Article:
• Changes in rain belts is going to have massive effects, and not just with brown skinned people with funny names in parts of the world many in the West don't know much about and care even less about. Try to ponder North American rain belts shifting a few degrees northward. That means large part of the Great Plains could become far less productive, and meanwhile the grain belt shifts northward in Canada. While that seems okay, that means a tipping of the agricultural balance of power in North America, and wha

      • Re:Semantics (Score:4, Insightful)

        by Hylandr ( 813770 ) on Thursday April 07, 2016 @03:24PM (#51862781)

        This could not have been said more eloquently.

        Now if everyone could realize Bill Nye is an *entertainer* and stop taking their science from the entertainment industry.

      • Re:Semantics (Score:4, Interesting)

        by budgenator ( 254554 ) on Thursday April 07, 2016 @03:37PM (#51862903) Journal

        The point isn't "Is the Climate Changing" because the climate is always changing, the points are
        1. is the change due to anthropogenic CO2 emissions, (probably a little bit)
        2. if the change is due to anthropogenic CO2 emissions, will the rate of change accelerate, decelerate or stay linear as CO2 increases,
        3. if we reduce CO2 levels, will the Earth actually cool
        4. can we reduce CO2 levels without killing off billions of people
        5. is the change due to land use changes, (probably a fair bit?)
        6. have you really seen any climate change over your lifetime, even the alarmist are saying it's less than a degree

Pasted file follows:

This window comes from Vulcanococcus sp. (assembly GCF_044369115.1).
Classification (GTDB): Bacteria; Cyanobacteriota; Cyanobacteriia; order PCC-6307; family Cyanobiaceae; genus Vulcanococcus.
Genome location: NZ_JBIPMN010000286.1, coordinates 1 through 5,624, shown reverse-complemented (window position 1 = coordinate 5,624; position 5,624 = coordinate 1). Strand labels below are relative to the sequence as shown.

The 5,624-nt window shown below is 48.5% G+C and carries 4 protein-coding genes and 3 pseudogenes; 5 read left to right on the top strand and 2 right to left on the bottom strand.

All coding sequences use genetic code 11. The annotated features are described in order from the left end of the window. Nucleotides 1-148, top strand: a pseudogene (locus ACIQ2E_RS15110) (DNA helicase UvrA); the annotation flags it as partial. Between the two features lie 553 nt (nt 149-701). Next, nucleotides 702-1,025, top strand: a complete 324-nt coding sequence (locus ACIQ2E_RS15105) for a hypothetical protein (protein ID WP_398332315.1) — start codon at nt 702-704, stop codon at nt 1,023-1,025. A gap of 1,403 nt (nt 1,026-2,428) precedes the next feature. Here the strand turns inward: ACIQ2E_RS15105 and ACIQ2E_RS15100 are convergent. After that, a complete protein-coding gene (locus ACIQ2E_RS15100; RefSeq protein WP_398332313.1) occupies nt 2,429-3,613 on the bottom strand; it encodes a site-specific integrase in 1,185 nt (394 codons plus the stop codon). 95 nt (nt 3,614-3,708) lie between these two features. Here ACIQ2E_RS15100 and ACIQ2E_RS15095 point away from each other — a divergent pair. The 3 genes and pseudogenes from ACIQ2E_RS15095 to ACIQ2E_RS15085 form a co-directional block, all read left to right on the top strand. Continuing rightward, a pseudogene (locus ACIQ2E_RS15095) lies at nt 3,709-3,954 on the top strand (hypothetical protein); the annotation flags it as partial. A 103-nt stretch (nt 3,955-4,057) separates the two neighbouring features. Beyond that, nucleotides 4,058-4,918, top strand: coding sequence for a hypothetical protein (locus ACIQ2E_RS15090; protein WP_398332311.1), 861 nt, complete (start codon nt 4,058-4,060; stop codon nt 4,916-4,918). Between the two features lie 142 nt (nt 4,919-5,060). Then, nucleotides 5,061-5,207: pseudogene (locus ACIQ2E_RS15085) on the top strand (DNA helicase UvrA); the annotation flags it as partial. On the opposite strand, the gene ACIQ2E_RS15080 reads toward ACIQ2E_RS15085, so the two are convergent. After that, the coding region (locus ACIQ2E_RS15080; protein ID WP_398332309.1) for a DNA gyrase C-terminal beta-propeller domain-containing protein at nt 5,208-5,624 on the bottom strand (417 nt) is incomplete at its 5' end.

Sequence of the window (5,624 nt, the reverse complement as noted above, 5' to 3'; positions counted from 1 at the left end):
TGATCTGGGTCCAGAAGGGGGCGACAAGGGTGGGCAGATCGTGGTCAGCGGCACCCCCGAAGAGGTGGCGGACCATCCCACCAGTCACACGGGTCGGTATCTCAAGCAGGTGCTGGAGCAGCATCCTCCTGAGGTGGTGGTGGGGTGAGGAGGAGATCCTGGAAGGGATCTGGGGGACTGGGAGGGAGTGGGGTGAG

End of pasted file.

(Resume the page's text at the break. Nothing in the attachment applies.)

7. if the denialists are in thrall to "Big Oil", why do you assume the Alarmists aren't in the other sides pocket
        Bill Nye is an engineer by training, a professional Entertainer by trade and not afraid to commit scientific fraud [wattsupwiththat.com] for "dramatic effect".
        OBTW "It's very hard to find a millennial-aged person that is not concerned about climate change. I think the climate denial movement is running out of steam, I guess that's a pun." is a manipulative sales technique known as social validation, it's rather effective on persons with narcissistic tendencies; it strongly appeals to the hive-mind drive to be "one of the cool kids".

      • Thomas Jefferson was also convinced there was something wrong with the climate, due to observable changes over his lifetime. And now that I re-read that, I'm not quite sure what my point is.
    • Re:Semantics (Score:5, Informative)

      by Anonymous Coward on Thursday April 07, 2016 @02:44PM (#51862357)

      All of these things happen, and it's easy to find them all over the Internet: